Logging in as the new user

Now we have our basic firewall humming along and we've set the ssh configuration. Now we need to test it. Reload ssh so it uses the new ports and configurations:

/etc/init.d/ssh reload

Don't logout yet...

As you have an already established connection you will not be locked out of your ssh session (look at the iptables config file: it accepts already established connections).

On your LOCAL computer, open a new terminal and log in using the administration user (in this case, demo) to the port number you configured in the sshd_config file:

ssh -p 30000 demo@123.45.67.890

The reason we use a new terminal is that if you can't login you will still have the working connection to try and fix any errors.

Slicehost also has the excellent ajax console so if it all goes horribly wrong, you can log into your slice from the Slicehost management area.

If all goes well you should login without a password to a plain terminal:

demo@yourvpsname:~$

Success!

We now know that the firewall and ssh_config works and we can log in.

Let's move on to page 2 which includes updating the install and installing some base programmes.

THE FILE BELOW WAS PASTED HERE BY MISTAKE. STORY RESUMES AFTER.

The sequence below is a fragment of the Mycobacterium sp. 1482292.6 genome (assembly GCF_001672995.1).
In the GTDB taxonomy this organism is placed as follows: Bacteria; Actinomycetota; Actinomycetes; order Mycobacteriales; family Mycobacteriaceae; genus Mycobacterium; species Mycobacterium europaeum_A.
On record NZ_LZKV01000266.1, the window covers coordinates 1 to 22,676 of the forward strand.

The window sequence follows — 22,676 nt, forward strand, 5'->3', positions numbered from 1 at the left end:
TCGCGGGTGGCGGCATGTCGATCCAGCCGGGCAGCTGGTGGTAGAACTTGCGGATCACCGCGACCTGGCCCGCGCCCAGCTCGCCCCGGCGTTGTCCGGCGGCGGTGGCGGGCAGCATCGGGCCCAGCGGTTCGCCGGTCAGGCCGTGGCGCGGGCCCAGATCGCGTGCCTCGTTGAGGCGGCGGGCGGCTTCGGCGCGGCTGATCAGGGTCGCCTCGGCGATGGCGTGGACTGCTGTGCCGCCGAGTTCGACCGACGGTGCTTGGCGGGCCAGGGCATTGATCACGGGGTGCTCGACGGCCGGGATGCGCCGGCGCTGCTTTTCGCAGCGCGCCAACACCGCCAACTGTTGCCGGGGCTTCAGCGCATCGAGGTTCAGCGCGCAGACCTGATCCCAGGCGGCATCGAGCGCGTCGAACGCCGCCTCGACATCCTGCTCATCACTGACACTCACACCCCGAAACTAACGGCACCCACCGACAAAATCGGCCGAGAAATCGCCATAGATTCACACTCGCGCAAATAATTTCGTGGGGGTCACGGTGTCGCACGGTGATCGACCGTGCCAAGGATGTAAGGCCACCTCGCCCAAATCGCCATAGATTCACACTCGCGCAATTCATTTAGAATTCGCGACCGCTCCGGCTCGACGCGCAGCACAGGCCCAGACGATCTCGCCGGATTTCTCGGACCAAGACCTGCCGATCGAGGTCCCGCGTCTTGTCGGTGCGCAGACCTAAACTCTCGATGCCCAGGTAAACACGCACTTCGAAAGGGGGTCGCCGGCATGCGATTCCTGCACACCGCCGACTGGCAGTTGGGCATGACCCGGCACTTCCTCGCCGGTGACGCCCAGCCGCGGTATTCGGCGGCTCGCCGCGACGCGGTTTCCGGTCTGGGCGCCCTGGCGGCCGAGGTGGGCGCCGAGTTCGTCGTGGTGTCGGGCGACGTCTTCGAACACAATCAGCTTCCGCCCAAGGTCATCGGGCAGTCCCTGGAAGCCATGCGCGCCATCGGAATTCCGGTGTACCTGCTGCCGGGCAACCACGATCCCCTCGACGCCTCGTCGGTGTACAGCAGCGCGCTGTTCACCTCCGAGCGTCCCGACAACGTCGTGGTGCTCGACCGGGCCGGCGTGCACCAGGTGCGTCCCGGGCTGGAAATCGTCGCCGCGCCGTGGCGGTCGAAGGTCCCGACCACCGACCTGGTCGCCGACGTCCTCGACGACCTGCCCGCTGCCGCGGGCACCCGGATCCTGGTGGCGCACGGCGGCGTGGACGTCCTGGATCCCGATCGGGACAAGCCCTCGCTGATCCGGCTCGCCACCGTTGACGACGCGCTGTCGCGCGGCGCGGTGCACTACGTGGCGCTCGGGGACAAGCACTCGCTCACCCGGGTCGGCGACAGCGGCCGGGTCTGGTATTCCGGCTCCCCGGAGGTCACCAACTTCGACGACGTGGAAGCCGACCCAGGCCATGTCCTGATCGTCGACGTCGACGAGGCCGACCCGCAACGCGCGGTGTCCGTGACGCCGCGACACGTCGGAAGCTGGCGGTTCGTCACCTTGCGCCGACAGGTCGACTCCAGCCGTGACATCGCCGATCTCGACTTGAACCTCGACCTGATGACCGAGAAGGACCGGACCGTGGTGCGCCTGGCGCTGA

PickledOnion

Article Comments:

rdflowers commented Thu Nov 29 04:01:42 UTC 2007:

Excellent !!!

I would suggest a little more detail in the write-up-and-look-at-your-iptables-config section.

Anatoly commented Thu Jan 03 20:27:58 UTC 2008:

Those who have Windows as local system (if any ;) could face a problem when trying to generate a key pair (server will not accept the key when authenticating). In order to avoid this, just follow instructions in section 8.2.10 of PuTTY help file. The problem with saving file from PuTTY and than copying with SCP on slice server is that OpenSSH requires public key to be placed in one line, which is not so when key is saved by PuTTY. PuTTY authors recommend copying key from PuTTYGen GUI and pasting it to authorized_keys file opened in a text editor in opened session of SSH. That worked for me.